The EDZ is the first and largest new environment players will experience in Destiny 2, the sequel to the Halo maker’s bold gamble on the future of the first-person shooter. The area sets the stage for a comeback story, as the game’s protagonists, the Guardians, attempt to retake the god-like entity that grants them power from the invading Red Legion. For Bungie, it’s also an opportunity to prove its learned from everything it got right and wrong with the first Destiny.
At an event in Bellevue, Washington, last month, I was able to play nearly 20 hours of Destiny 2 on PS4 from the beginning with a newly created character. While many of the series’s ingredients remain — you still shoot guns, run from one area to the next, and take down big bosses — the game has been reworked in an attempt to address, if not alleviate, virtually every annoyance and complaint that existed in the first game.
Based on my time with Destiny 2, I can say Bungie has largely succeeded. The question now is whether it’s enough to breathe new life into the series.
The original Destiny was a narrative wreck. The crucial pieces were there: players knew they were superheroes, capable of astounding feats of magic, thanks to a giant, moon-sized alien entity known as the Traveler. Like many sci-fi stories of the past, the Traveler arrived in the Solar System and thrust humanity forward in terms of technological progress. It also attracted an evil force known as the Darkness, which sought to extinguish the Traveler and set off a series of multi-planetary wars, fought thanks to the Traveler’s “Light,” which transformed humans into magical killing machines that could be revived endlessly.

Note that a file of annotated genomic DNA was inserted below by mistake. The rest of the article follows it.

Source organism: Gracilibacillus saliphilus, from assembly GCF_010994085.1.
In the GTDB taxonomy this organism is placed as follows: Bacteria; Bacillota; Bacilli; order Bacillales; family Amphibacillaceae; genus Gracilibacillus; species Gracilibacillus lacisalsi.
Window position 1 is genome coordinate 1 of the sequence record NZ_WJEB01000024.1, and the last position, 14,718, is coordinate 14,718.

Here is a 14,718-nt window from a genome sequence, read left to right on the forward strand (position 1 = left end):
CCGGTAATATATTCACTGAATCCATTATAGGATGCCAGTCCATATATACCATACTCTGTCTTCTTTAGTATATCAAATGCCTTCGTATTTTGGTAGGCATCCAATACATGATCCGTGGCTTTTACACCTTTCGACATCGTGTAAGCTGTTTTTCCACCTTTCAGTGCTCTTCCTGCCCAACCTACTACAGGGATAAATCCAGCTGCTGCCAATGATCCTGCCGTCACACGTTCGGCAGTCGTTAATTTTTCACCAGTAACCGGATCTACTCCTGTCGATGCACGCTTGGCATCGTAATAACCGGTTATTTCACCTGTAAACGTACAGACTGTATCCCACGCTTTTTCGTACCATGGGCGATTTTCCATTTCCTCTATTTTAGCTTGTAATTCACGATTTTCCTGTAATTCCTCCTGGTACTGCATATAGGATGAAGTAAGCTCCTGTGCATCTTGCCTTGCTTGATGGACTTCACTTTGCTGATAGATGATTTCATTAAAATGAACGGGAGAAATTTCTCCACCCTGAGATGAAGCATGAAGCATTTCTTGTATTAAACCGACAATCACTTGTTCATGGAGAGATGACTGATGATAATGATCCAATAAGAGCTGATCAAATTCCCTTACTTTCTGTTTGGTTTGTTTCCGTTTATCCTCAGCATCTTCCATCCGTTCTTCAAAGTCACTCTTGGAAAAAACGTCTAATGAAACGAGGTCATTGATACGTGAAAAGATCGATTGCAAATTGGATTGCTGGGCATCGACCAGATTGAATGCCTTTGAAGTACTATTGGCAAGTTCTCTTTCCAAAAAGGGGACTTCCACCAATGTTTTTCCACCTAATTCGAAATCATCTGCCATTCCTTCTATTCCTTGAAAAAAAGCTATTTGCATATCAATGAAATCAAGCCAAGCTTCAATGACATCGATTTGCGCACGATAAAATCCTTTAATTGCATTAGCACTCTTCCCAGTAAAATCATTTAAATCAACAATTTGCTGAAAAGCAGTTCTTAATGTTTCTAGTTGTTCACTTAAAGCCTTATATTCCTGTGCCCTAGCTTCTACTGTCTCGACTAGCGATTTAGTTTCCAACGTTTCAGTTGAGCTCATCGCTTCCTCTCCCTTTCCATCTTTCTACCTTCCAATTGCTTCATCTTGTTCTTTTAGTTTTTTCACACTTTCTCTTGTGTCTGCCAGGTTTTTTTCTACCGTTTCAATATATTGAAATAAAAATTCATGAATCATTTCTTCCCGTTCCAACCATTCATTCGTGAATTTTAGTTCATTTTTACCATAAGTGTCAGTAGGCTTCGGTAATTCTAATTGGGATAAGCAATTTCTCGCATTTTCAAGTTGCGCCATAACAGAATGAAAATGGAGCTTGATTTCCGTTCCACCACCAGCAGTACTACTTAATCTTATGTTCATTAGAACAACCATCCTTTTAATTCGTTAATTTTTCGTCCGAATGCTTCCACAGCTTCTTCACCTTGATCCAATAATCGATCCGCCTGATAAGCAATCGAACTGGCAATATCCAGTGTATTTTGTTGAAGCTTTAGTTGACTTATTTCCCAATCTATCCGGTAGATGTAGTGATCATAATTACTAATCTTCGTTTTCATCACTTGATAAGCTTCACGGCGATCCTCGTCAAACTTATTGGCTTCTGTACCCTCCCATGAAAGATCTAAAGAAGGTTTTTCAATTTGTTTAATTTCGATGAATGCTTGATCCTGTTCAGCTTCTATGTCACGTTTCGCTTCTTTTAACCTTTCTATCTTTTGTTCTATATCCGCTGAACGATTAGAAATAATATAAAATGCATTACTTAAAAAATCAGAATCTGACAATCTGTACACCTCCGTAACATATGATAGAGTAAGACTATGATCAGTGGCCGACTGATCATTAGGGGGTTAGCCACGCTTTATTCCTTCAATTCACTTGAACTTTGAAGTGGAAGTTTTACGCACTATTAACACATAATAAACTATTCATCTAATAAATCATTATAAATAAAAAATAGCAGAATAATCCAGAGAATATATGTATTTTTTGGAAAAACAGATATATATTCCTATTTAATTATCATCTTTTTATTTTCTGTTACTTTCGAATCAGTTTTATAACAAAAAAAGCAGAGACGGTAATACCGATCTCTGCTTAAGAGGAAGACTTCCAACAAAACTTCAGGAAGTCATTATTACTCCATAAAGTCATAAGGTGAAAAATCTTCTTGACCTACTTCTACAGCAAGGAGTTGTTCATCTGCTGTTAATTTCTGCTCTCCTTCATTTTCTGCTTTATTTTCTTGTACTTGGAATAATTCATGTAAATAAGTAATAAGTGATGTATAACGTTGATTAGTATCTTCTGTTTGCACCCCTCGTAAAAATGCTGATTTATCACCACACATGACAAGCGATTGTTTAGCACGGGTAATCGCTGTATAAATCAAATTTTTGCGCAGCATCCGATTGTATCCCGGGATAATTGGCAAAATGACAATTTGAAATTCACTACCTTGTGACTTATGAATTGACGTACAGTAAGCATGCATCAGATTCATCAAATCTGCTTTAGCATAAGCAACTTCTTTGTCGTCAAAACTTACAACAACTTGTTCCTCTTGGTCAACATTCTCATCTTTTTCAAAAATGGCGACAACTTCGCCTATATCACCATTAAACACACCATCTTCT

The issue is that everything in the original Destiny felt like a cliché storyboard placeholder, with generic titles (The Light vs. The Darkness) and unexplained “cataclysms” that ended “the golden age” of humanity. The game lacked character development and emotional context. Its original plot was so convoluted that players clamored for the ability to skip the shallow and infrequent cutscenes. Its flat dialogue didn’t help, and some of the voice acting, notably featuring Game of Thrones’ Peter Dinklage, was later scrubbed, rewritten, and redone post-launch.